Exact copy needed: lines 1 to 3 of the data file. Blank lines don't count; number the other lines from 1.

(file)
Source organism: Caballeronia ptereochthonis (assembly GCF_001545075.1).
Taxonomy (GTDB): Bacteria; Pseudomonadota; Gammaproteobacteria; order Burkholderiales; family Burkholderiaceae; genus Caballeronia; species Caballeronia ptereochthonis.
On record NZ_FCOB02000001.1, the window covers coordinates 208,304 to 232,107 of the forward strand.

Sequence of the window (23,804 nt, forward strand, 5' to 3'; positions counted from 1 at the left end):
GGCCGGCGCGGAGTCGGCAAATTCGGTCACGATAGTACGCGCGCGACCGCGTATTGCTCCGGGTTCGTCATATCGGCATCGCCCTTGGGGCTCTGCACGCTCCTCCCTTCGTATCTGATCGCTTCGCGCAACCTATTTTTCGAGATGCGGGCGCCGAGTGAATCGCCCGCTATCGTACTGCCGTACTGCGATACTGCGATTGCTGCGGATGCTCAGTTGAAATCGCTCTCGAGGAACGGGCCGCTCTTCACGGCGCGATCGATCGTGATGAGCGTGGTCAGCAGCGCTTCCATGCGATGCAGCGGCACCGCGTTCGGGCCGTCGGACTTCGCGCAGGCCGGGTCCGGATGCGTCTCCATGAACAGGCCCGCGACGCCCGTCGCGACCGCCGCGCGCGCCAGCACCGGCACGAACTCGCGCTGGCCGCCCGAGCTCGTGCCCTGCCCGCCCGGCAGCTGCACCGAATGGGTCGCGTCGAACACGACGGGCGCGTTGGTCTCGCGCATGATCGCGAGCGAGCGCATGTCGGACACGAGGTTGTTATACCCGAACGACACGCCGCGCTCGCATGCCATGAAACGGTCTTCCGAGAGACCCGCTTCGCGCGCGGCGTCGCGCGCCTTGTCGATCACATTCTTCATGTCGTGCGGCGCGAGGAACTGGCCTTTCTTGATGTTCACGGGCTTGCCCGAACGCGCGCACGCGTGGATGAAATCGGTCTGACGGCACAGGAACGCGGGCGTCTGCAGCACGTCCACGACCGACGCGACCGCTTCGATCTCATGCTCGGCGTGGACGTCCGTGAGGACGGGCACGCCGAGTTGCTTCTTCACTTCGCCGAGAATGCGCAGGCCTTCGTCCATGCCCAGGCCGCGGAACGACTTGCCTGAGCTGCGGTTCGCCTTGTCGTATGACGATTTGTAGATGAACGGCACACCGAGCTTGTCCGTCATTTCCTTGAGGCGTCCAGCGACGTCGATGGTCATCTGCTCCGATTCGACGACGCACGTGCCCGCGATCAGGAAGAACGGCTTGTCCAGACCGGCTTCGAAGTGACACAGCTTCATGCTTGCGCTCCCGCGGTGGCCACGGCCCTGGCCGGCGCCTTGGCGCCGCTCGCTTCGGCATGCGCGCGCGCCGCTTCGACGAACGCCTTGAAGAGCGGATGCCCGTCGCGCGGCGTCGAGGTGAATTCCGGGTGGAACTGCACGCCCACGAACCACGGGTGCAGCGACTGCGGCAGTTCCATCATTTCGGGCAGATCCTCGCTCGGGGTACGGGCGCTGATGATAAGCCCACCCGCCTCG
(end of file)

Source organism: Caballeronia ptereochthonis (assembly GCF_001545075.1).
Taxonomy (GTDB): Bacteria; Pseudomonadota; Gammaproteobacteria; order Burkholderiales; family Burkholderiaceae; genus Caballeronia; species Caballeronia ptereochthonis.
On record NZ_FCOB02000001.1, the window covers coordinates 208,304 to 232,107 of the forward strand.